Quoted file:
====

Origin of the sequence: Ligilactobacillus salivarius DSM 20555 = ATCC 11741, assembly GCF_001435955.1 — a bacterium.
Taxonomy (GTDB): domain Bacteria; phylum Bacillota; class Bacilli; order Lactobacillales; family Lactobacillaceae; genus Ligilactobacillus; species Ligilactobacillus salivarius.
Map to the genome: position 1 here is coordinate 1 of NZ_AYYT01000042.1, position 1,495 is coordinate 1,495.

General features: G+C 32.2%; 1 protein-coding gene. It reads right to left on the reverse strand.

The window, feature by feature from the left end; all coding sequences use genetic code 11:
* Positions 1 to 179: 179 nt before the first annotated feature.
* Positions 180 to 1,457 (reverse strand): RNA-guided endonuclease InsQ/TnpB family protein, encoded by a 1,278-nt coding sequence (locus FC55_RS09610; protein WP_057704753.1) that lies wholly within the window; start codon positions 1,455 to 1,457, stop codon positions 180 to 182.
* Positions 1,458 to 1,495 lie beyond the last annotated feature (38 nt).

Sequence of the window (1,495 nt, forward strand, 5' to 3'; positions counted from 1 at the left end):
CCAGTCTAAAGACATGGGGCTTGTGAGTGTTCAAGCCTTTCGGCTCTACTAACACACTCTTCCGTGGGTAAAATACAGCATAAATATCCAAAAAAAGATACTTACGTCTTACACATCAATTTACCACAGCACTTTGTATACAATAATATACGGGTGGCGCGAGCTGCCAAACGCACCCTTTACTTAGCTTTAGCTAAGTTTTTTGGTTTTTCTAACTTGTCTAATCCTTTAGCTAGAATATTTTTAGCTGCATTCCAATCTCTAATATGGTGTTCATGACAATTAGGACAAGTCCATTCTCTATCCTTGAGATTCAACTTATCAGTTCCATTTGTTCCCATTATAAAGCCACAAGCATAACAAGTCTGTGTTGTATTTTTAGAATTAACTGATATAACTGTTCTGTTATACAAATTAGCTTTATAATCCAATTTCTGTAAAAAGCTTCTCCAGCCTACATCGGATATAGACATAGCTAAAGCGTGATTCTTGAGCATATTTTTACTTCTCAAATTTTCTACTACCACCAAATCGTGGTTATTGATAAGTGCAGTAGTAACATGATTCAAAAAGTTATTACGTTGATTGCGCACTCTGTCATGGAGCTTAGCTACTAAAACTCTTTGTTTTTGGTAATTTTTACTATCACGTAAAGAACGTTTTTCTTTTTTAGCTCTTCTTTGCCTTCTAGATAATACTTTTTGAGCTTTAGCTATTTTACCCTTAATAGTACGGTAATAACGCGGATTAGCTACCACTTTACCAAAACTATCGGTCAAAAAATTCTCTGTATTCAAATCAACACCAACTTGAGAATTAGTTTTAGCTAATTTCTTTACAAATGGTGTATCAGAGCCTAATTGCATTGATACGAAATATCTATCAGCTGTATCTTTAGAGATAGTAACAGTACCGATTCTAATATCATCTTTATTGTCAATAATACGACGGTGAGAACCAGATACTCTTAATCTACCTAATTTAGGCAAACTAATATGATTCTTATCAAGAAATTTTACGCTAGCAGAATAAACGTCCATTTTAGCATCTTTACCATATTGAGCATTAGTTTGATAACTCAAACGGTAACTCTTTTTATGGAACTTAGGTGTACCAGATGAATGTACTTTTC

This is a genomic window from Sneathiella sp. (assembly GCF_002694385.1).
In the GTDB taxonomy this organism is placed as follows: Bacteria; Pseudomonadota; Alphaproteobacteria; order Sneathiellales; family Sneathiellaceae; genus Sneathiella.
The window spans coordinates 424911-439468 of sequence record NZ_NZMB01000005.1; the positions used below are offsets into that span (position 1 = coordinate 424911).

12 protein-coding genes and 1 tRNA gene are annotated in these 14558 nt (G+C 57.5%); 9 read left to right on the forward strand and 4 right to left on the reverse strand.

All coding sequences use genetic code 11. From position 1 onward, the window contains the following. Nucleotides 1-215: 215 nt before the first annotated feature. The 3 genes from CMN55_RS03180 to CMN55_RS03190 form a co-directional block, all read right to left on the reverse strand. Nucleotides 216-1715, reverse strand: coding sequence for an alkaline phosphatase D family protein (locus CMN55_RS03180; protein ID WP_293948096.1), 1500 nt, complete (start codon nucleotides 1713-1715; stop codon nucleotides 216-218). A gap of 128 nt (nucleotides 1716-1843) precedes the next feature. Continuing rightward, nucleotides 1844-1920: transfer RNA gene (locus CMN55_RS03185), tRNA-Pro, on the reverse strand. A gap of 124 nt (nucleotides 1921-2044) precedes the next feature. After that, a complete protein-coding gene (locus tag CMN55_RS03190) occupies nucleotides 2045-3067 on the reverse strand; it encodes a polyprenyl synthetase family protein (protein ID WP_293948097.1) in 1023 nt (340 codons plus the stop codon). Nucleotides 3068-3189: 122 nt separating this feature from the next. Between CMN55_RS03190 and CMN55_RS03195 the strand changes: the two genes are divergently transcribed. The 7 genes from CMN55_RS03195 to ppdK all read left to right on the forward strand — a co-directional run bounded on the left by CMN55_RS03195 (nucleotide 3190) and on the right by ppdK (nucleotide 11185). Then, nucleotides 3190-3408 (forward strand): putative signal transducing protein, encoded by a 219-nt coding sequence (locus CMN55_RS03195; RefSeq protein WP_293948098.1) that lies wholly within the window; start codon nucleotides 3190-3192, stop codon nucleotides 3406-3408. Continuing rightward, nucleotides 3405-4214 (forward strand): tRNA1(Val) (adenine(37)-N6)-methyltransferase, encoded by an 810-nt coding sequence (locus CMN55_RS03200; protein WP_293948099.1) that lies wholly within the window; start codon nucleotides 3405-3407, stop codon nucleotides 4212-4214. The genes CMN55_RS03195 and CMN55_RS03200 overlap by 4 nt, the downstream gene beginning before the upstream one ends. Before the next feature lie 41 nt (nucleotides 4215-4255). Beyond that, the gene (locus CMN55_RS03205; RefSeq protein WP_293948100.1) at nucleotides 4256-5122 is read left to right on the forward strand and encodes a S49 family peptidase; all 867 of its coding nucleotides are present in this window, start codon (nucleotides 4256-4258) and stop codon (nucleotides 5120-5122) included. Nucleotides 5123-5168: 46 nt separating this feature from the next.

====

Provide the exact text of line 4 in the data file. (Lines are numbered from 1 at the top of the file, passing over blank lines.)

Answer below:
General features: G+C 32.2%; 1 protein-coding gene. It reads right to left on the reverse strand.